I'm building a search function in php for a database with 1k to 4k articles. It's going to be built on a tag system. I've been reading some tutorials, blog posts, q&a etc about it.

Most important for me is performance, I want it to be fast and light. In my special case I'm only going to have a set of few fixed tags. Example: Color:blue, Size:large etc. So if user filters/search "Large Blue" only the articles with these tags should show. There's going to be "Ajaxed" queries, so a light and fast query is important.

I can think of three ways of doing this:

Option 1:
Articles table
- id
- name
- tags (with a data string of tags comma separated)
- etc

Option 2.
Articles table
- id
- name
- etc

Tags table
- id
- name
- article ids (with a data string of article ids comma separated)

Option 3.
Articles table
- id
- name
- etc

Relational Tag Arts table
- Fkey tags id
- Fkey article id

Tags table
- id
- name
- etc

Which one of these would be fastest / best performance. I know it's not good practice to use comma separated data strings in a table field. But for me, since I just have a few set of tags, option 1 or 2 looks simple and faster than option 3?

Any other suggestions is of course welcome! Thanks

  • Hi. Did you add any primary key, auto increment, or index for your "Relational Tag Arts table"? – Ian Y. Nov 4 at 5:38

In my opinion option 3 is the best.

Option 1 has the problem that you always have to use a like on the tags field to find the articles.

Option 2 will cause a rewrite of the tag each time that an article is added or deleted. When there are a lot of articles for the tag then the record becomes long.

Both option 1 and 2 will end up with 'big' rows which means less rows in a physical block which means more physical reads and 'slower' result.

Option 3 has a simple setup. It is the way to present an M-to-N relation. Put an index on the name of the tag to help to speed up the finding of the tags (will not help much if you have a very limited number of tags). Adding an article or adding a tag to an article will be fast too.

  • Thanks for the answer! What's the downside with using a "like" on the tags field? It so few tags, so don't you think it would be faster than option 3? Since the query never has to read the article id data string, the big row won't be a problem in option 2? I see option 1 has this problem though... – galengodis Sep 15 '15 at 9:07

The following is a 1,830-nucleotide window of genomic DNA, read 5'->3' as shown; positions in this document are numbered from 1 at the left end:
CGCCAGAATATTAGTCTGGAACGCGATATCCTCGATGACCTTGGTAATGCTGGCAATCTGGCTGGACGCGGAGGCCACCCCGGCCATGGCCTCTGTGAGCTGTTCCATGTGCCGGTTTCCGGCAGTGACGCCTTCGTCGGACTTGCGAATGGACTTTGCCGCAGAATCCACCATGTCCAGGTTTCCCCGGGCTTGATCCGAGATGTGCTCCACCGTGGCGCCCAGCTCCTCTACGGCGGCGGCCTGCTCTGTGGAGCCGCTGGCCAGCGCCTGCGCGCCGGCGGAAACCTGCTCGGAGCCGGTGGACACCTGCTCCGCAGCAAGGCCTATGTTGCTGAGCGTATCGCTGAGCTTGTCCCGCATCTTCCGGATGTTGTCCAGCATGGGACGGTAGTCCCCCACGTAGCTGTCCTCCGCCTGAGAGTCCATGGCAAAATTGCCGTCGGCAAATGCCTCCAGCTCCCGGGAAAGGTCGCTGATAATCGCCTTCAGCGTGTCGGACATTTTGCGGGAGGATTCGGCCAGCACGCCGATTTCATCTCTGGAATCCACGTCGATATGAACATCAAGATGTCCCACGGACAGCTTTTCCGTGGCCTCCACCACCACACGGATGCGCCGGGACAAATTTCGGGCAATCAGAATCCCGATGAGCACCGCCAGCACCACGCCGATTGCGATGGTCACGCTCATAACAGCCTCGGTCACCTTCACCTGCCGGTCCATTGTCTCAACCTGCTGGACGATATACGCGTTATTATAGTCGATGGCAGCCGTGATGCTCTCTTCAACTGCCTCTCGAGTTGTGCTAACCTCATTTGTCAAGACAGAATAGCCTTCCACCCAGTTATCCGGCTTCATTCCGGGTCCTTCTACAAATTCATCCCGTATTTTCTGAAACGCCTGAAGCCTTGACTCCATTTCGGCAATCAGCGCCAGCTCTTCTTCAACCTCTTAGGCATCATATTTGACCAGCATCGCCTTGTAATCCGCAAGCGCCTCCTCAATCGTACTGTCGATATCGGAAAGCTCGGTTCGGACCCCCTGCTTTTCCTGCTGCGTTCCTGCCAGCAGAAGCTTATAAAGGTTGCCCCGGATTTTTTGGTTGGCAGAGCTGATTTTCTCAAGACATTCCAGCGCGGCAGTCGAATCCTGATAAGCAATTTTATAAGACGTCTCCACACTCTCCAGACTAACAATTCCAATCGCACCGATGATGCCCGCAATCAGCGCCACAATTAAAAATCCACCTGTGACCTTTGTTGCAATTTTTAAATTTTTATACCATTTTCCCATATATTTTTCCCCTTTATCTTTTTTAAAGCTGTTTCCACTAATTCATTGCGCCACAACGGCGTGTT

• Normally if you use like then the index is not used. About option 2. Suppose you have a tag that is 'used' for 2k rows and you add another article (or remove one) the whole tag would have to be read and written back. Will it still fit in a single/same block? Option 3 is the most relational solution. Search the internet for database normalization. – Marco Sep 15 '15 at 9:27
  • Ah ok. So "like" doesn't work that good with an index. Yes the tag has to be read and written back, but I don't see that as a problem since new articles doesn't get added that often. And when they do its just two queries. I know the benefits with normalization, in case I had loads of tags / keywords, I understand it would be the correct way of go in regards of speed. But since I only have a few set of tags I can't see option 3 being faster than option 2? – galengodis Sep 15 '15 at 9:53
  • It is not all black and white :-) If there are not many changes in the articles nor tags then option 1 will work too. Since there are not that many articles (2k to 4k) and very little tags the difference will not be huge. The user will not notice it. Option 3 is more flexible in case the needs change or the number of articles and/or tags grow. Do you plan statistics on the tags? Option 3 is easier for that purpose. – Marco Sep 15 '15 at 10:20
  • Ok, so even if the third option has loads more of rows it will be the same in speed performance as option 2? The statistics point is a good point! Although i could handle statistics in a separate table or outside the database. – galengodis Sep 15 '15 at 10:52

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